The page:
Sunday, October 07, 2007


You paid attention during 100% of high school!

Good show, old chap!

Do you deserve your high school diploma?
Create a Quiz

I am not sure that I found school that useful, it all seemed very dull and very boring. What is the purpose of trigonometry?

I remember an interview with Bob Geldorf, who said he was educated by the Christian Brothers, his Father was called in when it was discovered he was reading the Thoughts of Chairman Mao to his fellows. Geldorf's father said, "Look, you have had him in the Catholic Education system for 11 years, if that hasn't convinced him that Mao is wrong, you've fallen down on the job!


Et Expecto said...

Was it Euclid, or maybe Pythagoras, who, when asked the question "What does God do?", replied "He geometizes".

As a believer in the good works of God, surely you should be an ardent trigonometizer. It has everything to do with God's creation.

I speak as a mathematician.

Et Expecto said...

Incidentally, how did you get on with the quiz? I got 91%. I was a little uncertain whether or not Hinduism is bigger than Taoism. I think that was where I made a mistake.

Fr Ray Blake said...

So that is what trigonometry was about and I always thougt it was for measuring the height of a flagpole.
I got 100%: I think Hinduism is bigger than Toaism.

Anagnostis said...

91%. Couldn't do the sums then, and can't do them now.

gemoftheocean said...

The purpose of trigonometry is to help you eliminate "civil engineering" as a career choice.

[With some people being good at it puts that career option in their heads.]

Dr. Peter H. Wright said...

What a rotten quiz !

No questions on Greek, Latin, ancient history, art, (apart from the silly question about Michelangelo's David,) music, cricket, or anything useful.

(I scored a meagre 86%)

Create your own quiz, eh ?
I would ask them to explain the following :

1. iota subscript
2. weak aorist
3. semi-deponent
4. pluperfect subjunctive
5. elegiac distych
6. Minoan
7. Anatolian
8. vanishing point
9. andantino
10.long off

I remember learning these things at prep. school.
I remember them as clearly as I do the boiled cabbage and stewed custard.

Did I find it dull and boring, as Father Ray recalls ?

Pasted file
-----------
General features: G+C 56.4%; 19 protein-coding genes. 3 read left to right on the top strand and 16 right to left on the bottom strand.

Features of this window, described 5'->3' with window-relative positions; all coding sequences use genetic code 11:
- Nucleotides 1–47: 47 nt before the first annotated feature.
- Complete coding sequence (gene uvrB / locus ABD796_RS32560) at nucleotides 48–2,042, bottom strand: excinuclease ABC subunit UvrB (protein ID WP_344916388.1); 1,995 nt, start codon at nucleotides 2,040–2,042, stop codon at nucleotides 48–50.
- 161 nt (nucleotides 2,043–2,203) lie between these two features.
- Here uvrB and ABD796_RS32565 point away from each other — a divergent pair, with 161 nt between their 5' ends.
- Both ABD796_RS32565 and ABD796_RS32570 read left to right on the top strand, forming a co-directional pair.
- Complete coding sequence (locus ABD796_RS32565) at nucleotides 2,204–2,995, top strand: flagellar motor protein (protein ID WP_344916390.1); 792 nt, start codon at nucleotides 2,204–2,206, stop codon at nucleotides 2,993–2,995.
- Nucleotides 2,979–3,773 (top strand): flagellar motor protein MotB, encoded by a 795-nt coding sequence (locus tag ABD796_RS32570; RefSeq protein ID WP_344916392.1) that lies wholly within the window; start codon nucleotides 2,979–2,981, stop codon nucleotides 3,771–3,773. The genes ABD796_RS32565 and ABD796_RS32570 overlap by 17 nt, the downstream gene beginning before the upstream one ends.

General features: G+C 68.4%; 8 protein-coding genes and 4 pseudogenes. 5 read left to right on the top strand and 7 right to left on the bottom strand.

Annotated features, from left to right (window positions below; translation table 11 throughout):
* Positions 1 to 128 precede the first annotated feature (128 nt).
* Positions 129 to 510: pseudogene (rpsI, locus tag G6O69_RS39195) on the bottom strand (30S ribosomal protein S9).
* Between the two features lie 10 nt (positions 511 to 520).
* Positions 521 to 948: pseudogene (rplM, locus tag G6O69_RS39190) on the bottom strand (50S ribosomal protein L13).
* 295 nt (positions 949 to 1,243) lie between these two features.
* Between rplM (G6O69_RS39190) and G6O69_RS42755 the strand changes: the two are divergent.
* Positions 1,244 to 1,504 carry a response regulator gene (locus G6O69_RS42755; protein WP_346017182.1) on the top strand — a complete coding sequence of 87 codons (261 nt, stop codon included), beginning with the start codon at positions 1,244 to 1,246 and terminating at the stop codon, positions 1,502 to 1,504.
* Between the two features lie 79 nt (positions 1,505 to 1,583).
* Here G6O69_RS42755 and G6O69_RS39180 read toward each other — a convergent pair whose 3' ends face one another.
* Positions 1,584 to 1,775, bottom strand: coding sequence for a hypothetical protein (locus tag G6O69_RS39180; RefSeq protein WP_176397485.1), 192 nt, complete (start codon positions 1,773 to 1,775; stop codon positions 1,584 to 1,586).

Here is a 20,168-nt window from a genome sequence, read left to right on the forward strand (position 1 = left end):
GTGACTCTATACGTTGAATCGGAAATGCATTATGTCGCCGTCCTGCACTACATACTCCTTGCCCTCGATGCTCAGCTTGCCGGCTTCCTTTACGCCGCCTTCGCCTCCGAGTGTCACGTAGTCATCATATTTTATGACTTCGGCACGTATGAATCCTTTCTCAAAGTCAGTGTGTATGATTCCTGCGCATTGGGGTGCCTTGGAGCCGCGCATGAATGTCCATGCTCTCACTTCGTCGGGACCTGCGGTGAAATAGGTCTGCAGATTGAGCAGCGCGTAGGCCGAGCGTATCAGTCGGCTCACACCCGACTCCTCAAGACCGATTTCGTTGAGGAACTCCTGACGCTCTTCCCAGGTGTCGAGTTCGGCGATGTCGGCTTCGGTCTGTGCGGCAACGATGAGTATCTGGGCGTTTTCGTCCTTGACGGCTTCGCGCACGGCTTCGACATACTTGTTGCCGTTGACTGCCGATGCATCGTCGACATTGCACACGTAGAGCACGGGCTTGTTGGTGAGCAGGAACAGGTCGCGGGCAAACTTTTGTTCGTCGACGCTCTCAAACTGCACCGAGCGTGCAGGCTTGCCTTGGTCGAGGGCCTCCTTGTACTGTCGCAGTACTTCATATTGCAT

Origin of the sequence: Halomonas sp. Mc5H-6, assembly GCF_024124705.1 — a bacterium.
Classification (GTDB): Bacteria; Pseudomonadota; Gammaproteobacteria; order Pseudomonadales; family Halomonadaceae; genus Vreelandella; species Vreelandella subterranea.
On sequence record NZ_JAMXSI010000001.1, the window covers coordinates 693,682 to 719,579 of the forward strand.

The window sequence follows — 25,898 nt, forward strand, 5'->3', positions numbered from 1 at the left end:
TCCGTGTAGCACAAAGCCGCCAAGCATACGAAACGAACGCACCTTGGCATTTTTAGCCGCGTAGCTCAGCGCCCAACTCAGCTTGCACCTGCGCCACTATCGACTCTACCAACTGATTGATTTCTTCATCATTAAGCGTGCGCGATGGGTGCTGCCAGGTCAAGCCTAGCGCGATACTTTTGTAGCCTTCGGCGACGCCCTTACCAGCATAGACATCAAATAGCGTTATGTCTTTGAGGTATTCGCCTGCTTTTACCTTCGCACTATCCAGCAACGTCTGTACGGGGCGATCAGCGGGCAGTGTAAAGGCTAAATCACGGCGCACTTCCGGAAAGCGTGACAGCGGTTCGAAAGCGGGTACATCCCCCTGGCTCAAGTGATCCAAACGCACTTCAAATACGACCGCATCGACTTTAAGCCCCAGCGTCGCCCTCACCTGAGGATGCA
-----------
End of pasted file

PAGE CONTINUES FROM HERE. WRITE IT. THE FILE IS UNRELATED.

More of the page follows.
Some of it, yes.
Most of it, no.

I acquired a lifelong love of Greek, Latin, art and music. Not a complete waste of time, surely.

It is true, however, one could sum up one's prep. school education in the words of a popular song :

We know how Caesar conquered Gaul
And how to whack a cricket ball ..

JARay said...

I am somewhat surprised that Dr. Wright did not follow up on ex expecto's comment that God geometrises.
As an expert on Greek Dr Wright would know that "geo" is the Greek for Earth, also that "metro" is the Greek for "I measure"
Hence, since God is always geometrising He is always taking the measure of what is happening on earth. The earth and all that it contains, is His creation. He knows exactly what is going on there since nothing happens there without Him measuring it up.
I would be interested in Dr. Wright's quiz if he ever designs it.
(I'm not very sure about a weak aorist but I could always look it up) I think I know the rest.


p.s. I used to teach mathematics.
Since my retirement, I seem to have forgotten most of it.

JARay said...

I got 91% too


Anonymous said...

My, there are some clever readers of this blog! And to think I congratulated myself when I achieved 80%! Interested to see that the retired teacher of maths says he has forgotten most of it.

JARay said...

Following Peterlin's comment I questioned myself just what things I can still remember of my Mathematics. As I went through a few things I find that I have no difficulty in remembering that the integral of sin(x) is -cos(x)+ C.
I cannot remember the proof of De Moivre's Theorem but I know where to find it.
I can still remember how to obtain the inverse of a Matrix and I can still remember that if the determinant of the Matrix is zero then it has no inverse Anything divided by zero is infinity!
So, I haven't quite forgotten everything but it is over 12 years since I taught it.


Dr. Peter H. Wright said...


I am flattered that you think I'm an expert in Greek.
That's not what our classics master would have said !

Geometry ?
Yes, I've heard of it.
But I don't know what it is.
Something to do with circles, squares and triangles, I think.

If you don't mind, I'll leave you to have a learned discourse with "et expecto".

A weak aorist in Greek corresponds approximately to the imperfect tense in Latin, though it might be more accurately described as a past indefinite tense.
And the rules for its construction are, of course, somewhat different.

I love your comment on trigonometry.

If I had to guess what on earth it is, I would say it (probably) derives from the Greek, meaning the measurement of triangles.

Therefore, God the Divine Trigonometer presumably goes round measuring triangles.

Et Expecto said...

Although a great enthusiast for De Miovre's theorem, I do prefer its more generalized form which is Euler's Theorem.

e to the i pi + 1 = 0

Can we interest Fr Blake in this type of thing, or is there a blog specializing in these matters?

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